Mandatory Service Charges

What is a service charge? Unlike a tip or gratuity, which is a voluntary contribution given by a diner or guest for excellent service, a mandatory service charge is a surcharge the restaurant adds for a particular reason. Common reasons to add a service charge include:

  • Large parties
  • Additional services, e.g., birthday decorations or personalized table service
  • Operational fees or expenses, e.g., credit card fees
  • Special event catering or other unusual circumstances

Unlike a tip, service charges usually go to the restaurant, not the server. In Texas, the law states that employees have no right to count service charges as part of their tip. Therefore, there is no obligation for Texas restaurant owners to distribute service charges. They can be counted as part of the restaurant’s revenue.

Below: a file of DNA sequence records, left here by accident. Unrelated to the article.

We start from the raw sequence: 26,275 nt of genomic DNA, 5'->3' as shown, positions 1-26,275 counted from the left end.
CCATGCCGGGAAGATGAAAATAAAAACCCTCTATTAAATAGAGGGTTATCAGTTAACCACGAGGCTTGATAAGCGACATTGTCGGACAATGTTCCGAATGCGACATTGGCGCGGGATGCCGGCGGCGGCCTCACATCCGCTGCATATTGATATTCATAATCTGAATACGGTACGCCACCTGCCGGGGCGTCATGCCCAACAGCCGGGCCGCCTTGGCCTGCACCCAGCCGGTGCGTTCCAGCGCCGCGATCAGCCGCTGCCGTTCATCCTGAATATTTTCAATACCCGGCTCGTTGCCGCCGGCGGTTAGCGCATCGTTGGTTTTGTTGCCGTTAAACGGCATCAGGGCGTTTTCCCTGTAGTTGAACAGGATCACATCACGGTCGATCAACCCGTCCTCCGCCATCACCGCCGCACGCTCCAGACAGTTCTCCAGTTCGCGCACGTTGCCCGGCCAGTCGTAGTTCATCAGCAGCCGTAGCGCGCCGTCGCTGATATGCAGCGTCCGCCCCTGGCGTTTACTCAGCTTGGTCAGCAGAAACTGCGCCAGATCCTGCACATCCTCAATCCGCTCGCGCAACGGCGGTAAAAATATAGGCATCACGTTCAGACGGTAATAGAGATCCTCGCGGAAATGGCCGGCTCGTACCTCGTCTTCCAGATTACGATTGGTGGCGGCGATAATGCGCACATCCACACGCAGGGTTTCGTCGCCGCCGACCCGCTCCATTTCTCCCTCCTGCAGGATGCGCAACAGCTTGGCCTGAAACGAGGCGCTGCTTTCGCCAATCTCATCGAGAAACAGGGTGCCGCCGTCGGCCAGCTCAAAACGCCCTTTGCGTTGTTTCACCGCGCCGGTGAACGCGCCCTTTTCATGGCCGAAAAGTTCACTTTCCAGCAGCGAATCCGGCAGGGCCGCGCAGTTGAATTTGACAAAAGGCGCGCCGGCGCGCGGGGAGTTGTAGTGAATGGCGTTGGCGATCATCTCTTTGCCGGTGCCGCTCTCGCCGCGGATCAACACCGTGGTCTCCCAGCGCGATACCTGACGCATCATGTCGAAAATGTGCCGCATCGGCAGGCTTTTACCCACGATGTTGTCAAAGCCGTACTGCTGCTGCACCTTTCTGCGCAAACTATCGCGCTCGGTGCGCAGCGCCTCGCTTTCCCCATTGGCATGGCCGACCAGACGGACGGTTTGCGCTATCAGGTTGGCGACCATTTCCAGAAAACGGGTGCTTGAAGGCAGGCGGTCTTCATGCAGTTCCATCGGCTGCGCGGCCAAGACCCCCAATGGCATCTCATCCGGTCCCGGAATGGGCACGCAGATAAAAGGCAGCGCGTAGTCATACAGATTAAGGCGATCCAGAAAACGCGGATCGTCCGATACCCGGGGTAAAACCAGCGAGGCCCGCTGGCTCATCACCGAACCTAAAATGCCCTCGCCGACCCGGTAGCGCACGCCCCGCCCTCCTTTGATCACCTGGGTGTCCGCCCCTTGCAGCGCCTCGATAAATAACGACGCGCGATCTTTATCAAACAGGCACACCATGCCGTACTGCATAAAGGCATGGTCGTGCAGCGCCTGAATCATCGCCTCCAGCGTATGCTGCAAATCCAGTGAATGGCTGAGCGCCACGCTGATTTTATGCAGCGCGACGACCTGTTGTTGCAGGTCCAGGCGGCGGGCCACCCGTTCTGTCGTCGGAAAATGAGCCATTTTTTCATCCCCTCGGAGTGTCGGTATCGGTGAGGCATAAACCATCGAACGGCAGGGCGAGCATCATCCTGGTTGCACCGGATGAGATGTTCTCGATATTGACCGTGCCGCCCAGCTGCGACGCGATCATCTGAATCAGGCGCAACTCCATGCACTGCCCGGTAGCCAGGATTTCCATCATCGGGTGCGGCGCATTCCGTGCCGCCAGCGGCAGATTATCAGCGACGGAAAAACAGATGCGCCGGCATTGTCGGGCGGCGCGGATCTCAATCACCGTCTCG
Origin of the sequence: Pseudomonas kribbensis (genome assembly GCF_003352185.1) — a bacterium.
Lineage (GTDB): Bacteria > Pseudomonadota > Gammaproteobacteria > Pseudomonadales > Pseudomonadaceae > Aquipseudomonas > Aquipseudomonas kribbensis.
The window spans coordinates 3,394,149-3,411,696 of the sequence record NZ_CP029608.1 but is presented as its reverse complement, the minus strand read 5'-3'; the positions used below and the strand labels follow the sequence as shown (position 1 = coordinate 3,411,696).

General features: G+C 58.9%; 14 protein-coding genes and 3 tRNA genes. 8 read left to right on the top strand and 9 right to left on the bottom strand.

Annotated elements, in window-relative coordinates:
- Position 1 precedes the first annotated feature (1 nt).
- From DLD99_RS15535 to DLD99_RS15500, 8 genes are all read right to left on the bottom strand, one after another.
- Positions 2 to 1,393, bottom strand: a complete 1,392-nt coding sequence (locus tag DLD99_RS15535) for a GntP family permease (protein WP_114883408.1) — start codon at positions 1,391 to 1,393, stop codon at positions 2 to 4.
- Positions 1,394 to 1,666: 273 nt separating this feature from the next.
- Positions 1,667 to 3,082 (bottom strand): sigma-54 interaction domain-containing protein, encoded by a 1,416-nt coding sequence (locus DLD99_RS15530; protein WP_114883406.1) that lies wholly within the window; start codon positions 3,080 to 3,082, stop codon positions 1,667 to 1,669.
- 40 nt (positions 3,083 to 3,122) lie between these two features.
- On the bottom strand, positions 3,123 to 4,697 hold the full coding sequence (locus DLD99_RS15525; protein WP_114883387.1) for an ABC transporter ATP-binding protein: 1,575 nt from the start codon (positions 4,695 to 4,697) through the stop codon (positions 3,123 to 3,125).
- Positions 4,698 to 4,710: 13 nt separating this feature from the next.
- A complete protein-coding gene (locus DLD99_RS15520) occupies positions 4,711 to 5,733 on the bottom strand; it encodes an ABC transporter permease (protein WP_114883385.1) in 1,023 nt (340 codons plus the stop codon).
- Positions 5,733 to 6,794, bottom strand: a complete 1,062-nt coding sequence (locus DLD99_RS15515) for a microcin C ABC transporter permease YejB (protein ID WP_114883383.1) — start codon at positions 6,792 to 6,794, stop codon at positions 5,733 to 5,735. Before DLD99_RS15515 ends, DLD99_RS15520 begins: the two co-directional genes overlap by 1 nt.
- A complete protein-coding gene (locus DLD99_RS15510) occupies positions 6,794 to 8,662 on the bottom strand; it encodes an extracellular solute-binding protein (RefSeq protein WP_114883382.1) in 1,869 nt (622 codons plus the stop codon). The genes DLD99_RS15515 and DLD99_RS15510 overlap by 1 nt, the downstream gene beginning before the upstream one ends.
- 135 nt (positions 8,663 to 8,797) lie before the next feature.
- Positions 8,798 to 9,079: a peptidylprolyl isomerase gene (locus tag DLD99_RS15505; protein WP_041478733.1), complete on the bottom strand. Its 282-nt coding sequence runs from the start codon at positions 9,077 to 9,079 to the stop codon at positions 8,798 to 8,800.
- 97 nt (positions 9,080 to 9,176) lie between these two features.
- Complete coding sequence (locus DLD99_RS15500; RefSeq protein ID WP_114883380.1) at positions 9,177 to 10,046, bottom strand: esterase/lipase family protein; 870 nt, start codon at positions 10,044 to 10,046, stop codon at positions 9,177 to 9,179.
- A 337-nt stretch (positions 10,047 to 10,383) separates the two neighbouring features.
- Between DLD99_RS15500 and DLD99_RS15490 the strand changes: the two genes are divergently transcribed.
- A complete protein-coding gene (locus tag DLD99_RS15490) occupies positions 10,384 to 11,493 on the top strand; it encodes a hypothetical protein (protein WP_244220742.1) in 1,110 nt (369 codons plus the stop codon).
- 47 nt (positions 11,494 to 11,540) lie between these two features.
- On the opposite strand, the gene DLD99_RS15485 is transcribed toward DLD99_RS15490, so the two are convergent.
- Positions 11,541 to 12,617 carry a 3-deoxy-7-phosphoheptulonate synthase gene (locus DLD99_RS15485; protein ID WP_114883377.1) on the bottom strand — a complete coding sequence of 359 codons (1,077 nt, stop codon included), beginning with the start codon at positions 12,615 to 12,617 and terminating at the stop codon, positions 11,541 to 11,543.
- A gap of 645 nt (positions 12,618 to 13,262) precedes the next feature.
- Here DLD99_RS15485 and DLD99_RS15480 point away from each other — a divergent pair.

Restaurant managers should, however, make sure that employees understand this law so they don’t expect more than they’re entitled to. Owners can also voluntarily set a policy of sharing a portion of the service charge with employees. This could be used as an incentive to book large parties, or even as a recruitment tactic.

Credit Card Processing Fees

Some restaurant owners may think they can recoup credit card processing fees by taking them out of employees’ tips. In Texas, this is legal and allowed with some limitations.

  • Any deductions from tips to cover card processing fees cannot take the employee below minimum wage.
  • Employers must ensure that their staff receive these tips within the same month, even if there’s a delay processing the credit card fees.
  • All deductions from tips must be recorded accurately.

To protect tipped employees, restaurant owners could add a service charge to a check to ensure the credit card processing fee is covered. However, they’re not required to do this by law. As covered earlier in the article, it’s good business sense to ensure staff understand any deductions that may be made from their tips.